Blood glucose testing is done by taking a very small finger-prick sample of blood which is put onto a strip and then into a machine which reads the level of glucose in the blood. High levels of glucose in the blood therefore could be an indication of diabetes or other conditions. It is recommended that glucose levels should be between 4-8mmol/L.
Diabetes is estimated to affect about 200,000 people in Ireland. Normally, the amount of sugar in the blood is controlled by a hormone called insulin.
Insulin is produced by the pancreas, a gland located behind the stomach. When food is digested and enters the bloodstream, insulin helps move any glucose out of the blood and into cells, where it is broken down to produce energy. In people with diabetes, the body is unable to break down glucose into energy. This is because there is either not enough insulin to move the glucose, or because the insulin that is there does not work properly.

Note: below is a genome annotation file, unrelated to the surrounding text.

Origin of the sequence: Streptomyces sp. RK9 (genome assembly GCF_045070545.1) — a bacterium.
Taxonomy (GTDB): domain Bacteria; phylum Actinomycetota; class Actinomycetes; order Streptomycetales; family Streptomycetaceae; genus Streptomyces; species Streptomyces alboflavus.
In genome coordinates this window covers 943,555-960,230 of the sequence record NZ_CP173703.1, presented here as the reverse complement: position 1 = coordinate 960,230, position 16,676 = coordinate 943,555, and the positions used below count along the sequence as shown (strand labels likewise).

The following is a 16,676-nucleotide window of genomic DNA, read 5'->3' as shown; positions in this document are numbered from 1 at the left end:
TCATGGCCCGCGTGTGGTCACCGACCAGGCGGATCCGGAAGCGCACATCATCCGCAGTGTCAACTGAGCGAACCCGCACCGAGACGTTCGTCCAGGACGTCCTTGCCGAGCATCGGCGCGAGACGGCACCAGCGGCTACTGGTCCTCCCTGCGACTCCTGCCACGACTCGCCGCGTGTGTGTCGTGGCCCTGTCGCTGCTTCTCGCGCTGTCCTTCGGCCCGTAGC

Type 1 diabetes occurs when the body produces no insulin. It is often referred to as insulin-dependent diabetes. Type 2 diabetes occurs when not enough insulin is produced by the body for it to function properly, or when the body's cells do not react to insulin. This is called insulin resistance.